South Korea Proposes Delaying UN Human Cloning Ban Vote Another Year

Bioethics   |   Steven Ertelt   |   Oct 20, 2004   |   9:00AM   |   WASHINGTON, DC

South Korea Proposes Delaying UN Human Cloning Ban Vote Another Year Email this article
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by Steven Ertelt Editor
October 20, 2004

New York, NY ( — If South Korea has its way, the United Nations will delay for another year on whether to approve a conference to draft a treaty banning all forms of human cloning.

The proposal by the Asian nation is seen as an effort to compromise between a large U.S.-Costa Rica led contingent wanting a full ban and European nations that want to use human cloning for research.

South Korean UN envoy Hahn Myung-jae told Reuters he proposed the idea on Monday to U.S. diplomats. Under the delay, a stem cell research conference would convene in February to discuss whether a total human cloning ban would cause problems for such research.

Led by the United States and Costa Rica, some 60 nations are rallying around a measure that advocates banning human cloning both for reproductive purposes as well as research. However, Belgium and other European nations are rallying a smaller group of countries in opposition.

Leading members of the coalitions attended Monday’s meeting between the U.S. and South Korea. Also present were representatives of Belgium, Britain, and Japan, who favor the cloning for research, and diplomats from Portugal and Uganda, who want all cloning banned.

According to a Reuters report, six of the nations present agreed with the South Korean proposal while Costa Rica balked at further delaying a ban. U.S. diplomats did not commit to a delay and promised a response after consulting with Bush administration officials.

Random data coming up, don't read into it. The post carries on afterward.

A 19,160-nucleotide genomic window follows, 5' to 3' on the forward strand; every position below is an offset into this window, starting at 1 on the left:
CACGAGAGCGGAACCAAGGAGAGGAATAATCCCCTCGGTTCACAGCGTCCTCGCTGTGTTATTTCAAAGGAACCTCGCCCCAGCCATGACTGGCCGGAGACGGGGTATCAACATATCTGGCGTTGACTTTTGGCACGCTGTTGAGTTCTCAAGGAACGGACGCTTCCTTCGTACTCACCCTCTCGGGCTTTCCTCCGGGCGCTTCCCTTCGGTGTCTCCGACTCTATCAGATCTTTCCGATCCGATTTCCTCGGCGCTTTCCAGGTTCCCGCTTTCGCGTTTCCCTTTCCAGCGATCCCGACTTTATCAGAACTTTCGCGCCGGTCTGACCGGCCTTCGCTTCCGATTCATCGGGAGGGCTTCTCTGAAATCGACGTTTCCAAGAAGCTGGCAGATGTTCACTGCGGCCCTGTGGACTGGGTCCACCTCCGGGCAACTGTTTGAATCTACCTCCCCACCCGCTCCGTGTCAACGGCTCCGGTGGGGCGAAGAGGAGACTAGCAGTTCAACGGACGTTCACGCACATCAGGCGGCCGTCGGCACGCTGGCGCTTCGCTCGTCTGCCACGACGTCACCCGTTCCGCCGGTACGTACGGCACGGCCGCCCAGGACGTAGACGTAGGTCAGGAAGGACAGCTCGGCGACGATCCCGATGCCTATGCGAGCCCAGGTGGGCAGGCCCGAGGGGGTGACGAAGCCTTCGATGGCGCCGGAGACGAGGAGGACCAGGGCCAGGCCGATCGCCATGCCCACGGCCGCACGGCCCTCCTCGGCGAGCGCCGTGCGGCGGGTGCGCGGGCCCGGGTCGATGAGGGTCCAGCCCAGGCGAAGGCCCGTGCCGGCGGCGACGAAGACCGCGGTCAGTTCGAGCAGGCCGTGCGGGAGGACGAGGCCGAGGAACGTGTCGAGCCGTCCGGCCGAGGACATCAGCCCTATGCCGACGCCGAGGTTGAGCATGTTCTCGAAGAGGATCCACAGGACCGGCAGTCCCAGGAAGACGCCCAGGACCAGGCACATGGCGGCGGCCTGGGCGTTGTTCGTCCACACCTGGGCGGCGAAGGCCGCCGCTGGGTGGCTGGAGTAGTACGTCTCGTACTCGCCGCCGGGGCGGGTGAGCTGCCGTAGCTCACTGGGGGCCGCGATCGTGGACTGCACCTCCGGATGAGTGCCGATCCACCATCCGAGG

Moroccan U.N. Ambassador Mohamed Bennouna, chairman of the U.N. General Assembly’s treaty-writing legal committee, supports another one year delay.

The U.S. presidential race may dictate how nations line up on a potential vote on the human cloning ban proposal. Some nations may agree to wait another year in order not to offend the eventual winner of the November election.

Some member nations who might be inclined to vote for the cloning ban, including many Islamic countries that often vote pro-life, also say they are less reluctant to side with the United States on controversial political issues because of the U.S. involvement in Iraq.

Costa Rica’s U.N. Ambassador Bruno Stagno says research cloning is a concern that he hopes will prompt member nations to ban it.
"I think once people study the science and the latest breakthroughs and developments, people will come to understand that human cloning is in the extreme, worrisome," he told Voice of America news service.

Stagno said that stem cell research would not be prohibited by his country’s proposal and he said countries favoring research cloning have yet to provide proof that it helps patients.

In a September speech, President Bush endorsed the complete ban on human cloning.

"In this session, the U.N. will consider a resolution sponsored by Costa Rica calling for a comprehensive ban on human cloning. I support that resolution and urge all governments to affirm a basic ethical principle: No human life should ever be produced or destroyed for the benefit of another," he said.

The issue has divided the U.S. presidential candidates with Senator John Kerry co-sponsoring a Senate bill, SB303, that allows scientists to clone and kill human beings for research.